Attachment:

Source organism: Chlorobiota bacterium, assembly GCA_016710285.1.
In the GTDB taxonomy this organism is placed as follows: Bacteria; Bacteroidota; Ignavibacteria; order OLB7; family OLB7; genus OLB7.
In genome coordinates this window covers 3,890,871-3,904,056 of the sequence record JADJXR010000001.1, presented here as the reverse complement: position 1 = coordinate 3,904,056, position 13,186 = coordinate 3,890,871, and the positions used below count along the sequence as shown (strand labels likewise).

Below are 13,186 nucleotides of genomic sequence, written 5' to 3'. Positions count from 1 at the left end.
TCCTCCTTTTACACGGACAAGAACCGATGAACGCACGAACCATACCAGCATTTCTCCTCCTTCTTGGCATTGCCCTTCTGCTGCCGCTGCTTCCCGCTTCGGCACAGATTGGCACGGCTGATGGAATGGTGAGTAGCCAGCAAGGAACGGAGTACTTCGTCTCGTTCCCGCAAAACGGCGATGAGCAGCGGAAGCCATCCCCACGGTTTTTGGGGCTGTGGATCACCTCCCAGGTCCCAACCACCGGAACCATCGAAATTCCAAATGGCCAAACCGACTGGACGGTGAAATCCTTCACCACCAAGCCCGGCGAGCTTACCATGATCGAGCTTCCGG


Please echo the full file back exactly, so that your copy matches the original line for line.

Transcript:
Source organism: Chlorobiota bacterium, assembly GCA_016710285.1.
In the GTDB taxonomy this organism is placed as follows: Bacteria; Bacteroidota; Ignavibacteria; order OLB7; family OLB7; genus OLB7.
In genome coordinates this window covers 3,890,871-3,904,056 of the sequence record JADJXR010000001.1, presented here as the reverse complement: position 1 = coordinate 3,904,056, position 13,186 = coordinate 3,890,871, and the positions used below count along the sequence as shown (strand labels likewise).

Below are 13,186 nucleotides of genomic sequence, written 5' to 3'. Positions count from 1 at the left end.
TCCTCCTTTTACACGGACAAGAACCGATGAACGCACGAACCATACCAGCATTTCTCCTCCTTCTTGGCATTGCCCTTCTGCTGCCGCTGCTTCCCGCTTCGGCACAGATTGGCACGGCTGATGGAATGGTGAGTAGCCAGCAAGGAACGGAGTACTTCGTCTCGTTCCCGCAAAACGGCGATGAGCAGCGGAAGCCATCCCCACGGTTTTTGGGGCTGTGGATCACCTCCCAGGTCCCAACCACCGGAACCATCGAAATTCCAAATGGCCAAACCGACTGGACGGTGAAATCCTTCACCACCAAGCCCGGCGAGCTTACCATGATCGAGCTTCCGG